Live’s Guide to a Healthy Summer: Summertime Food Swaps
…with Dr. Wendy Bazilian
INSTEAD OF SUGARY BARBEQUE SAUCES:
START WITH THE FLAVOR
It’s all in the marinade…
INSTEAD OF MAYONNAISE OR CREAMY DRESSINGS (THAT CAN BE A FOOD SAFETY RISK, LET ALONG HIGH IN FAT/CALORIES):
While starchy foods often get a bad rap, resistant starch, discovered only in the last 3 decades, is something different. It is more like a fiber than starch and research has shown it can decrease calorie and carbohydrate absorption from the potato while bumping up fat burning by more than 20%! Resistant starch also helps increase hormones that give us the signal to stop eating when we’re full—leading subjects in one study to consume 320 less calories in the day. Nothing like a food that helps you ‘accidentally’ eat less! This starch increases in foods that contain it after cooking and cooling the food.
To change it up (getting tired of a green salad?) or if you are out of lettuce..
Instead of Rosé All Day…Freezin’ and Pleasin’ All Season
When does your drink count as a fruit serving? When you use fresh fruit!
Boost nutrition, antioxidants, hydration…
INSTEAD OF INDOOR PREP – MOVE ALL (OR MOST) OUTDOORS
USE THE GRILL FOR MORE!
You can stirfry and cook vegetables –charred sweet potatoes and summer vegetables are fun.
Castiron Crumbles and Cobblers ON THE GRILL
Watermelon-sicles – all in the technique.
PROTEINS a little bit better…
Summer Safety Tips
It’s time to celebrate summer! But while we’re soaking in the sunshine, we should keep in mind that the season brings with it some unique health risks. Keep your summer safe with some simple health tips.
Poison Ivy, Poison Oak, Poison Sumac
Gardeners beware. All three of these leafy, wild plants grow in the woods and wet swampy areas, but they’re also not averse to everyday gardens and backyards.
Poison Ivy: 3 leaves
Poison Oak: Larger, rounder leaves with textured surface underneath (3, 5, or 7 leaves)
Poison Sumac: Larger clusters of 13 leaves with one at end. Can have white berries.
Even if you’re an expert horticulturalist can be hard to recognize the leaves in time to avoid.
Rash comes from oil on leaves, and forms 48-72 hours after contact (not right away). Red itchy small blisters. And oil can stay on skin (giving mistaken impression that it’s contagious).
Treatment: Baking soda or oatmeal baths. Calamine lotion, Benadryl, hydrocortisone. See doc if widespread or near eyes.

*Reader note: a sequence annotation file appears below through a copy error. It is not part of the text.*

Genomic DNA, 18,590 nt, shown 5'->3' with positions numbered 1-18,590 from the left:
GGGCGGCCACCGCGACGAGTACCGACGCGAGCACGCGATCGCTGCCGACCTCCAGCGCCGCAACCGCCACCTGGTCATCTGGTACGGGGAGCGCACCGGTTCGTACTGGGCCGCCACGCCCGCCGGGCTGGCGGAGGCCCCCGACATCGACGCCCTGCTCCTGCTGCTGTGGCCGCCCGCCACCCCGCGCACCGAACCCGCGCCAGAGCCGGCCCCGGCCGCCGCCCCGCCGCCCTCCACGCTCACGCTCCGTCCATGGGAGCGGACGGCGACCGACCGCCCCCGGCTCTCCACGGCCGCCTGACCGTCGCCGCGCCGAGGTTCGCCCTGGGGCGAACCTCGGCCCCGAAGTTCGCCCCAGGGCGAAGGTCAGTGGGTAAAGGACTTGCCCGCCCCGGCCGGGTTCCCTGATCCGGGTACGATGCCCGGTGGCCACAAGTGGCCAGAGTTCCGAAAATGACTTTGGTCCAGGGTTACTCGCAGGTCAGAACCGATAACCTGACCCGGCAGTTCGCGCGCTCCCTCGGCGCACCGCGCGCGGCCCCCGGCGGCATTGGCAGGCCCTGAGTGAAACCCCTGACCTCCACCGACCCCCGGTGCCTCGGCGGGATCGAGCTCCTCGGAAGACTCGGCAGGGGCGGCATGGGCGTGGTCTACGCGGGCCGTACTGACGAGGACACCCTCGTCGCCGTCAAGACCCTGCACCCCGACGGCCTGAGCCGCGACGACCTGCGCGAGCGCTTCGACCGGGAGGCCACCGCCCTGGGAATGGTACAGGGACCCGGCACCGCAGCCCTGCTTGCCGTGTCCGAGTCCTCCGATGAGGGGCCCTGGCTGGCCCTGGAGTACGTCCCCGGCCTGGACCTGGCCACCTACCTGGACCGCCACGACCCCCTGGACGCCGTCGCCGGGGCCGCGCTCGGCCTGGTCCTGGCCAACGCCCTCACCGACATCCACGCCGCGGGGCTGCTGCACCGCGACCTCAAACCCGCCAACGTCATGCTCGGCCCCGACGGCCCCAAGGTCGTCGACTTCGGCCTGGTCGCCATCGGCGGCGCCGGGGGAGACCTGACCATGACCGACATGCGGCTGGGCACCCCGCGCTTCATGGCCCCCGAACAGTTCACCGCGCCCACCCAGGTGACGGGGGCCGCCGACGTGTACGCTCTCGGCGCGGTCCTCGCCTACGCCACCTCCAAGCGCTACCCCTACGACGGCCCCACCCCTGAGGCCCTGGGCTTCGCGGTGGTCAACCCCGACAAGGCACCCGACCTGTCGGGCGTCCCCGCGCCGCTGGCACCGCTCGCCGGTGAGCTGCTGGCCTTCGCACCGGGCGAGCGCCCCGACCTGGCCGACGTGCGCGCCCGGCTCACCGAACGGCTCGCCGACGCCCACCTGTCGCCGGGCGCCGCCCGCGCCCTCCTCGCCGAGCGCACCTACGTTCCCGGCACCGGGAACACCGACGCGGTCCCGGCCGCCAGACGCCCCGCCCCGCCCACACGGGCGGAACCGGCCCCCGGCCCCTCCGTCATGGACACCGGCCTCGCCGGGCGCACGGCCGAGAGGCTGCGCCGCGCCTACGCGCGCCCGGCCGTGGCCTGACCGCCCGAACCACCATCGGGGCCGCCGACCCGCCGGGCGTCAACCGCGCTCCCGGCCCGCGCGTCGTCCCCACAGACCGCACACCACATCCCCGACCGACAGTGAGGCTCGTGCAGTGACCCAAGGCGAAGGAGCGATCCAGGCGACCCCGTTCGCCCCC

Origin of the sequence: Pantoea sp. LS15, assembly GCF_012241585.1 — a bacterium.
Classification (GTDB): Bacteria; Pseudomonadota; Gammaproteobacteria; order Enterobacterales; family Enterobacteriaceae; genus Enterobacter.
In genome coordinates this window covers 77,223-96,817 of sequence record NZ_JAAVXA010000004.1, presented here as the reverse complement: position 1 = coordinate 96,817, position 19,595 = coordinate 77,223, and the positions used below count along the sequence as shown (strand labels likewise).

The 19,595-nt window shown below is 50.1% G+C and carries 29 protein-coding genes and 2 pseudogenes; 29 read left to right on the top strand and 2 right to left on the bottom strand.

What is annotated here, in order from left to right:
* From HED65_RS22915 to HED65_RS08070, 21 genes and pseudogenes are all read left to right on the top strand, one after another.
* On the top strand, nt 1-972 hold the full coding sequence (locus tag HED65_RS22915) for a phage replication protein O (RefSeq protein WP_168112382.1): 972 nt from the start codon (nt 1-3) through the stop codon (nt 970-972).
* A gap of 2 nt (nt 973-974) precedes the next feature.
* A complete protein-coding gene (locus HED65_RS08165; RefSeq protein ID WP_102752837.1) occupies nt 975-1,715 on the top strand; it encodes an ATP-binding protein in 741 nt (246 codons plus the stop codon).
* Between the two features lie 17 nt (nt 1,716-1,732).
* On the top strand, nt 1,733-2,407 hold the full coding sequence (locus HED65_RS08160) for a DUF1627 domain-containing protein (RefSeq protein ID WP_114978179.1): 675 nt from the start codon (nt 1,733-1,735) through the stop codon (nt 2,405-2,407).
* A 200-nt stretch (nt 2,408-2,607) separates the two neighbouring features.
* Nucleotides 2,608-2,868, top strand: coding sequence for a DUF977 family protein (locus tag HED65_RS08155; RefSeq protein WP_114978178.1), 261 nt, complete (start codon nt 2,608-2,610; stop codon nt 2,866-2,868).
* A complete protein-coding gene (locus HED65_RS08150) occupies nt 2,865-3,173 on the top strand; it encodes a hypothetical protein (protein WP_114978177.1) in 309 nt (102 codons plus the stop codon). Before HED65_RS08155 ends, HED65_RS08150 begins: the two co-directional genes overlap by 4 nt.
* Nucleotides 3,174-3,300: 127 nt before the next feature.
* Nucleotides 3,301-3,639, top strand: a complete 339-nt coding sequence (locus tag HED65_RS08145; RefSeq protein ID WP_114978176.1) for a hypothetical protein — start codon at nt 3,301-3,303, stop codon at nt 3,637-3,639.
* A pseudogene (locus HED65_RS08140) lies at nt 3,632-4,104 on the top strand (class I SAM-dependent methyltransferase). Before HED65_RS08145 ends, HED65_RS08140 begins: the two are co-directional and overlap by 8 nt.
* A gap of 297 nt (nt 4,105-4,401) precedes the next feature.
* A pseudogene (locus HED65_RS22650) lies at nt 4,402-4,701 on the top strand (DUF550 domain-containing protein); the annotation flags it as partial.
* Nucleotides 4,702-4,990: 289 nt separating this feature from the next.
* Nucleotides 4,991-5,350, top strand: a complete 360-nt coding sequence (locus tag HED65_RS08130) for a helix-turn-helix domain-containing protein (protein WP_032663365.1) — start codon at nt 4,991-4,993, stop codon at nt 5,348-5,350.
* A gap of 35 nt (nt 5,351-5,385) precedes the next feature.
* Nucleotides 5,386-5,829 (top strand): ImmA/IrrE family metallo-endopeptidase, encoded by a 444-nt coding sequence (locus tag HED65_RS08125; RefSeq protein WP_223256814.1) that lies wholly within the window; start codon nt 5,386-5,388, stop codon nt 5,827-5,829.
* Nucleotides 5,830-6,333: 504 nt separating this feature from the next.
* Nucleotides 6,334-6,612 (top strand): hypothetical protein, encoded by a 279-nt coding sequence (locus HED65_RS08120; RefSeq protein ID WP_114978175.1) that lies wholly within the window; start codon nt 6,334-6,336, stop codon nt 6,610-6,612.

Bee & Insect Stings
Up to 3% of adults have severe or anaphylactic, life-threatening allergies to insect stings, particularly bees and wasps.
Prevention is always the best approach:
If anyone experiences shortness of breath, face swelling, tightness in the chest or dizziness after being stung call 911 and use an EpiPen, if available. For mild reactions, an antihistamine cream and acetaminophen should me more than enough.
Treatment: epipen, antihistamine cream, acetaminophen
Most tick bites cause no pain and no symptoms. But some ticks, specifically deer ticks, can transmit illnesses – Lyme, Babesia, Ehrlichia and Rocky Mountain Spotted Fever. Lyme is the most common and can cause both short and long-term symptoms.
It’s thought that ticks need to stay attached to your skin for at least 24 hours to transmit Lyme – but they’re easy to miss because they are only the size of a poppy seed and can look like a freckle.
The first signs of the illness are flu-like symptoms: fever, headache and fatigue. About 70% of people also get what’s called a bull-eye rash, which is a bright red, round rash with a central clearing.
It’s treated with antibiotics and the vast majority of cases get better within a few weeks, but some people do experience long-term symptoms including arthritis and neurologic problems.
Cuts and scrapes
Cuts and scrapes happen all year round, but the outdoors and barefoot activities of summertime make them a particular seasonal hazard.
Basic first aid:
Seek care at urgent care or EMS:
Summer Eye Care
It’s not just our skin that can benefit from sun protection – We also should not forget about our eyes.
Eyes can experience a type of “sunburn” called photokeratitis. It’s a condition that temporarily damages the corneas of the eyes (the clear portion of your eye in front of your pupil) and the conjunctiva (a clear layer on the whites of your eye and in your eyelids).
Photokeratitis can happen after just a couple of hours of intense exposure to UV rays (without sunglasses) and causes pain, redness and blurred vision that can last several days. Often, it’s caused by the reflection of the sun off sand or water (snow and ice in winter), so you may not even realize it’s happening until it’s too late. Treatment is mostly eye rest and moisture drops.
Long term sun exposure increases the risk of cataracts and macular degeneration.
Choose sunglasses that have the sticker stating:
Dark lenses aren’t necessarily better if they don’t offer UV protection. They can actually be worse than wearing nothing at all. The dark tint can cause your pupils to dilate which results in your retinas being exposed to more UV light.